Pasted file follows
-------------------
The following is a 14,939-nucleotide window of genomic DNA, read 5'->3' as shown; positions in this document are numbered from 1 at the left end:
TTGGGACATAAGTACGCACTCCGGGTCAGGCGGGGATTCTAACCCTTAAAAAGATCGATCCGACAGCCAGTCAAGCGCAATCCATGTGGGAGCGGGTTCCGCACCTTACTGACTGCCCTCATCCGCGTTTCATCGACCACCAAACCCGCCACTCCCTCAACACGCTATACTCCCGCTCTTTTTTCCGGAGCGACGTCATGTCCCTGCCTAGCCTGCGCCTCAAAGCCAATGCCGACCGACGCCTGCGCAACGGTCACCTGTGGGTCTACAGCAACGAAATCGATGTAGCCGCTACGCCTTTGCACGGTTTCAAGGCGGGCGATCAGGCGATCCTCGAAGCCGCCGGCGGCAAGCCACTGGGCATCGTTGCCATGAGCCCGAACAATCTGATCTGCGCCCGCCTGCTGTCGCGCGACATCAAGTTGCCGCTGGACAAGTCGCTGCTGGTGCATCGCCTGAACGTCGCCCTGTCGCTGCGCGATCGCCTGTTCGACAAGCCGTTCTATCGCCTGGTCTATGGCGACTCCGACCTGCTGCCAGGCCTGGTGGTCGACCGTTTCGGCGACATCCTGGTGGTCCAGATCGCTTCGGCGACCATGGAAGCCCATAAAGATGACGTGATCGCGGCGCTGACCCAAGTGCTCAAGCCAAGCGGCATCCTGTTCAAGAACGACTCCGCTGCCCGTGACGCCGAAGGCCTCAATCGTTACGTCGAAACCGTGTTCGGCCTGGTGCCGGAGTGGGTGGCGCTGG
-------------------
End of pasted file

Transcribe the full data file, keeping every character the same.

The following is a 14,939-nucleotide window of genomic DNA, read 5'->3' as shown; positions in this document are numbered from 1 at the left end:
TTGGGACATAAGTACGCACTCCGGGTCAGGCGGGGATTCTAACCCTTAAAAAGATCGATCCGACAGCCAGTCAAGCGCAATCCATGTGGGAGCGGGTTCCGCACCTTACTGACTGCCCTCATCCGCGTTTCATCGACCACCAAACCCGCCACTCCCTCAACACGCTATACTCCCGCTCTTTTTTCCGGAGCGACGTCATGTCCCTGCCTAGCCTGCGCCTCAAAGCCAATGCCGACCGACGCCTGCGCAACGGTCACCTGTGGGTCTACAGCAACGAAATCGATGTAGCCGCTACGCCTTTGCACGGTTTCAAGGCGGGCGATCAGGCGATCCTCGAAGCCGCCGGCGGCAAGCCACTGGGCATCGTTGCCATGAGCCCGAACAATCTGATCTGCGCCCGCCTGCTGTCGCGCGACATCAAGTTGCCGCTGGACAAGTCGCTGCTGGTGCATCGCCTGAACGTCGCCCTGTCGCTGCGCGATCGCCTGTTCGACAAGCCGTTCTATCGCCTGGTCTATGGCGACTCCGACCTGCTGCCAGGCCTGGTGGTCGACCGTTTCGGCGACATCCTGGTGGTCCAGATCGCTTCGGCGACCATGGAAGCCCATAAAGATGACGTGATCGCGGCGCTGACCCAAGTGCTCAAGCCAAGCGGCATCCTGTTCAAGAACGACTCCGCTGCCCGTGACGCCGAAGGCCTCAATCGTTACGTCGAAACCGTGTTCGGCCTGGTGCCGGAGTGGGTGGCGCTGG